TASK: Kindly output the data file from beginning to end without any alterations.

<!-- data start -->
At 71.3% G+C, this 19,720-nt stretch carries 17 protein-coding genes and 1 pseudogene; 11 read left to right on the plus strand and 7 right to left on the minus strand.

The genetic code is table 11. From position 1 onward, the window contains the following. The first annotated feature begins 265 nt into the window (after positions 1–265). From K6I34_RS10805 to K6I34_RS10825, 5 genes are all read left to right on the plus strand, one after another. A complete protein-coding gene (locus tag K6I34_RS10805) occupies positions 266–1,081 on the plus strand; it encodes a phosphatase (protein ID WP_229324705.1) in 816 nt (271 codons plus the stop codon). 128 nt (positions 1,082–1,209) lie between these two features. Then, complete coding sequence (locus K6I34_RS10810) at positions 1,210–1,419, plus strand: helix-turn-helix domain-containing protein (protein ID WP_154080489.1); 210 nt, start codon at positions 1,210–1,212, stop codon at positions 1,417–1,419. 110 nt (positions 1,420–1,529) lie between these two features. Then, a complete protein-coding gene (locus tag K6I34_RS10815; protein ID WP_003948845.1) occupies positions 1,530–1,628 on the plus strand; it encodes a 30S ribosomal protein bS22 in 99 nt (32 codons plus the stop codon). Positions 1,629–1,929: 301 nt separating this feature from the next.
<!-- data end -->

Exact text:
At 71.3% G+C, this 19,720-nt stretch carries 17 protein-coding genes and 1 pseudogene; 11 read left to right on the plus strand and 7 right to left on the minus strand.

The genetic code is table 11. From position 1 onward, the window contains the following. The first annotated feature begins 265 nt into the window (after positions 1–265). From K6I34_RS10805 to K6I34_RS10825, 5 genes are all read left to right on the plus strand, one after another. A complete protein-coding gene (locus tag K6I34_RS10805) occupies positions 266–1,081 on the plus strand; it encodes a phosphatase (protein ID WP_229324705.1) in 816 nt (271 codons plus the stop codon). 128 nt (positions 1,082–1,209) lie between these two features. Then, complete coding sequence (locus K6I34_RS10810) at positions 1,210–1,419, plus strand: helix-turn-helix domain-containing protein (protein ID WP_154080489.1); 210 nt, start codon at positions 1,210–1,212, stop codon at positions 1,417–1,419. 110 nt (positions 1,420–1,529) lie between these two features. Then, a complete protein-coding gene (locus tag K6I34_RS10815; protein ID WP_003948845.1) occupies positions 1,530–1,628 on the plus strand; it encodes a 30S ribosomal protein bS22 in 99 nt (32 codons plus the stop codon). Positions 1,629–1,929: 301 nt separating this feature from the next.